Ayn Rand, the Russian-American Victor Hugo
By Bryan Caplan
Ayn Rand’s novels blend two distinct genres. She fits squarely into the tradition of the Russian philosophical novelists like Tolstoy and Dostoyevsky. But she is also a plot-rich Romantic in the tradition of Victor Hugo.
Some standard features of the Russian approach:
1. Characters embody philosophical positions.
2. The plot explores the implications of these philosophies on the characters’ lives.
3. The conclusion of the novel vindicates the current philosophical position of the author.
Formulaic? If so, it’s an awesome formula: War and Peace, Anna Karenina, Resurrection, The Brothers Karamazov, Crime and Punishment, and Notes from the Underground are only the beginning. In The Brothers Karamazov, for instance, Ivan embodies idealistic atheism, Alyosha earnest Orthodox Christianity, Dmitri unreflective pragmatism, and Smerdyakov nihilism. The murder of the sons’ father tests their convictions. And (spoiler!) the revelation that Smerdyakov is the murderer ultimately discredits not only his nihilism, but Ivan’s idealistic atheism, for the latter paves the way for the former.
If she had written only We the Living, Rand would probably now be hailed as one of the lesser 20th-century descendants of Dostoyevsky. Its characters embody idealistic Communism, cynical Communism, defiant individualism, and despairing individualism. But then she up and wrote The Fountainhead and Atlas Shrugged which are, by the standards of the Russian philosophical tradition, far better. The character’s philosophies are more interesting, the plot pits them against each other more effectively, and the concluding epiphanies are more compelling (especially in Atlas).
Critics often complain that Rand’s philosophical villains are straw men. Hardly. Even in Atlas Shrugged, where this charge is most justified, Robert Stadler is a powerful voice for amoral cooperation with the status quo. In any case, the straw man charge can be levied against even Tolstoy and Dostoyevsky. Neither created an unconflicted, virtuous atheist to pit against his saintly Christians. If you’re going to enjoy any of these novels, you have to say “artistic license” and go with the flow.
When you measure Rand’s against her Russian peer group, she is among the masters. But this understates her artistic achievement because she simultaneously works in another tradition: 19th-century Romanticism exemplified by Victor Hugo.
Some standard features of the Romantic approach:
1. The characters are larger-than-life.
2. The plots are imaginative.
3. The plots are carefully crafted puzzles, unpredictable in advance, but cleanly logical in hindsight.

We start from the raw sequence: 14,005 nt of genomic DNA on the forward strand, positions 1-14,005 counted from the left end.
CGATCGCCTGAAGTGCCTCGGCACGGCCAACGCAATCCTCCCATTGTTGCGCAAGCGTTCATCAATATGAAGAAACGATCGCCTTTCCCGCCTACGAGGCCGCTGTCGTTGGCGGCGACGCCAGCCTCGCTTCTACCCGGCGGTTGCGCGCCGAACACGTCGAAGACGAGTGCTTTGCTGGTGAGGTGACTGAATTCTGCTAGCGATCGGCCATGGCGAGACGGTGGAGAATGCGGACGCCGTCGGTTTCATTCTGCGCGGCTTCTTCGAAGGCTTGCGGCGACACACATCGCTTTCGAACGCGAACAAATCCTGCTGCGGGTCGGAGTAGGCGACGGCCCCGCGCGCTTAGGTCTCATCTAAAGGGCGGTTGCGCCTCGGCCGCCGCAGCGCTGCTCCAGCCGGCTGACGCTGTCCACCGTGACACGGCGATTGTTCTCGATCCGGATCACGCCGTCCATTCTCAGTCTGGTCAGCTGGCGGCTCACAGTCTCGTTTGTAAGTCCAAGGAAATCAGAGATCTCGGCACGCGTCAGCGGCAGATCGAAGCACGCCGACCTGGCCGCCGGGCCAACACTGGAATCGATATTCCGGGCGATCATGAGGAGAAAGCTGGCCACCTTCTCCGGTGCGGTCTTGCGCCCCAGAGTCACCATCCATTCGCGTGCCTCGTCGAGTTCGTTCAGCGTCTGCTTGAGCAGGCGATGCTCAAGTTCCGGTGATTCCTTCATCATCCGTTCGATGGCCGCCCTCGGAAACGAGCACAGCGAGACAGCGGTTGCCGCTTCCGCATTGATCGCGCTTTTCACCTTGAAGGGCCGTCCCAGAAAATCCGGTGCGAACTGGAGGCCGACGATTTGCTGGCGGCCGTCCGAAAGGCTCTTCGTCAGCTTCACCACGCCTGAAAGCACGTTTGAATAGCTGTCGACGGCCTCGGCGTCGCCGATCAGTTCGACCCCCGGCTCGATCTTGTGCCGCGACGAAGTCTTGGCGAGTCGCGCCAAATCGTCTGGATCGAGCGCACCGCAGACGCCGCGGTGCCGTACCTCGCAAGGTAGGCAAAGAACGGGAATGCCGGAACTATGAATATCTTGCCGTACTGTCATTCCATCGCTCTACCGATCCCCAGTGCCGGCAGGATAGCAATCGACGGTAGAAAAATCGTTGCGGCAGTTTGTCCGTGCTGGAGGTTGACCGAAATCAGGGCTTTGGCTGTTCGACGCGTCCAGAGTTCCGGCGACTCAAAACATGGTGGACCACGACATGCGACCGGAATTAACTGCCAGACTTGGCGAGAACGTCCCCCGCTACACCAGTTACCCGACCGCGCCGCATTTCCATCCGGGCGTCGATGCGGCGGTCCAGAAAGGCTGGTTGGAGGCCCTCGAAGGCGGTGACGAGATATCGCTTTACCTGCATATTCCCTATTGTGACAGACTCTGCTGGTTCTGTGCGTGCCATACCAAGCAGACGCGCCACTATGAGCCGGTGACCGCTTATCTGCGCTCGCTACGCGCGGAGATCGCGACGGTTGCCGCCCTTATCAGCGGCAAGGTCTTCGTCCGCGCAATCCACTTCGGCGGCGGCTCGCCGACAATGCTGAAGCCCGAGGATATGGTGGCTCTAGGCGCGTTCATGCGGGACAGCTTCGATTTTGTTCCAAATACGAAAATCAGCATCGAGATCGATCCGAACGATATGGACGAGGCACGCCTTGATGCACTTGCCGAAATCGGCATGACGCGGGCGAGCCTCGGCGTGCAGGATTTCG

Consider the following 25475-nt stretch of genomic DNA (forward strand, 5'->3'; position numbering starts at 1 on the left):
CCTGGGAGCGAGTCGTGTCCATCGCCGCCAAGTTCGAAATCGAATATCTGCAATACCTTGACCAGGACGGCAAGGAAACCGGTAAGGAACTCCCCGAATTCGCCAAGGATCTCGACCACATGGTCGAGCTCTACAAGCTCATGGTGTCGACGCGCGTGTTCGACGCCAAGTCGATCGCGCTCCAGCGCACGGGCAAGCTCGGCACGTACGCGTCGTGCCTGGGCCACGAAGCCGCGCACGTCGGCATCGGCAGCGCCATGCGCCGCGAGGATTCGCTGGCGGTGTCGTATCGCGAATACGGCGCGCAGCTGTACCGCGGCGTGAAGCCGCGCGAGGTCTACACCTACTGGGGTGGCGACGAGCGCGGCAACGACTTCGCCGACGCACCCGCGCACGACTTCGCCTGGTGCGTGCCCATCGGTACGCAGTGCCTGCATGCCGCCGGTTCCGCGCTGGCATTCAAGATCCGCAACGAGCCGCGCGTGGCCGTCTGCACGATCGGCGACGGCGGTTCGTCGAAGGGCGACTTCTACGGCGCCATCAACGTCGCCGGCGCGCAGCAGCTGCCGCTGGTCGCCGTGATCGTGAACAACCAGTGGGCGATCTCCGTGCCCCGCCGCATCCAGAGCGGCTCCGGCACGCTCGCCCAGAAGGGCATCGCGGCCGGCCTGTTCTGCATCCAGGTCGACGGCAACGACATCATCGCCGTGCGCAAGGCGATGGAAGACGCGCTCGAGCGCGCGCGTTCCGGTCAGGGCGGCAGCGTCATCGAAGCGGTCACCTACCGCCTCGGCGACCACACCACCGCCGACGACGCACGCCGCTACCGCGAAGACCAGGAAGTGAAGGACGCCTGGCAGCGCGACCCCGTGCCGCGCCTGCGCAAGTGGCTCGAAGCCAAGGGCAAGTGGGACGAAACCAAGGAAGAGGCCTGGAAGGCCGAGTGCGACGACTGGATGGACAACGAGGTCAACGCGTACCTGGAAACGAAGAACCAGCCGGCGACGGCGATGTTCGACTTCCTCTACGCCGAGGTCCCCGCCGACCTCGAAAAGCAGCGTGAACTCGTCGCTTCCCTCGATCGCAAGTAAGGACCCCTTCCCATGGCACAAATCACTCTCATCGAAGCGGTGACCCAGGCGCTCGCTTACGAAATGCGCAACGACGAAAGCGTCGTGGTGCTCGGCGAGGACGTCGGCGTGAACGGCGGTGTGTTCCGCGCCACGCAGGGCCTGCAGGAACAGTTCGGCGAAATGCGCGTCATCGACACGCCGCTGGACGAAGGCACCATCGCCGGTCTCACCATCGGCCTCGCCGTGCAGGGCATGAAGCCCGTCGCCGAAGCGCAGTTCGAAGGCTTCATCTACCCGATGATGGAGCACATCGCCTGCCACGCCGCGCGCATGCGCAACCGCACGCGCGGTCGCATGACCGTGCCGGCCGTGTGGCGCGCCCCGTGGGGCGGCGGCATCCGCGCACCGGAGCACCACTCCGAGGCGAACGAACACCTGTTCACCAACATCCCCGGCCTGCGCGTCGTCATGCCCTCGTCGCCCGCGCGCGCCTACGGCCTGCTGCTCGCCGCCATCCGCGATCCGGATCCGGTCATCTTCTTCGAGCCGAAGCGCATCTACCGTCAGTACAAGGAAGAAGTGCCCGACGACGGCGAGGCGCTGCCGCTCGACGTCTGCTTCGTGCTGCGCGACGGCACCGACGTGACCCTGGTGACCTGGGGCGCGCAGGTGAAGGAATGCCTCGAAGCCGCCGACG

In Les Miserables, of course, you’ve got Jean Valjean, the pure-of-heart fugitive, Javert, the incorruptible and tireless cop, Enjolras, the fearless student radical, and Thenardier, the sadistic crook. Javert pursues Valjean through a series of covers, until they fall smack in the middle of a student revolt led by Enjolras. Piece after piece falls into place, so Valjean finally gets his chance to kill Javert. But he spares his life instead. The musical captures the moment beautifully:
Once a thief, forever a thief
What you want you always steal!
You would trade your life for mine.
Yes, Valjean, you want a deal!
Shoot me now for all I care!
If you let me go, beware,
You’ll still answer to Javert!
You are wrong, and always have been wrong.
I’m a man, no worse than any man.
You are free, and there are no conditions,
No bargains or petitions.
There’s nothing that I blame you for.
You’ve done your duty, nothing more.
I love Victor Hugo, and even if he’s not for you, it’s hard not to admire the craftsmanship. Dramatic situations and dramatic characters stitched seamlessly together – it’s not easy.
When you put Ayn Rand beside Victor Hugo, however, the student is the master. Rand out-Hugos Hugo. For starters, her characters are more colorful. Remember the advertising copy for Atlas Shrugged?
You will discover why a productive genius became a worthless playboy… why a great steel industrialist was working for his own destruction… why a philosopher became a pirate… why a composer gave up his career on the night of his triumph… why a beautiful woman who ran a transcontinental railroad fell in love with the man she had sworn to kill.
The plot of Atlas Shrugged is likewise more imaginative than anything Hugo cooked up. A world-wide strike of the men of the mind against the welfare state? I’ll take that over The Hunchback of Notre Dame any day.
Her craftsmanship is better too. Hugo is full of improbable coincidences. Rand studiously avoids them. Rearden doesn’t just happen to meet Ragnar, the philosopher who became a pirate. Ragnar tracks him down to give him a bar of gold. Why? Well, there’s a perfectly logical explanation…
If you hate Rand’s style, I probably can’t talk you into enjoyment. Tyler Cowen assures me that Dickens’ Bleak House is great. It probably is. But Dickens’ sentences repel me, so I’ll have to take Tyler’s word for it.
But I suspect that the main reason many thinkers I respect don’t enjoy Rand’s fiction is that – even though they like one or both of the genres she exemplifies – they can’t bring themselves to judge her by the standards of those genres. If they did, the worst they could say about her would be “Pretty damn good.”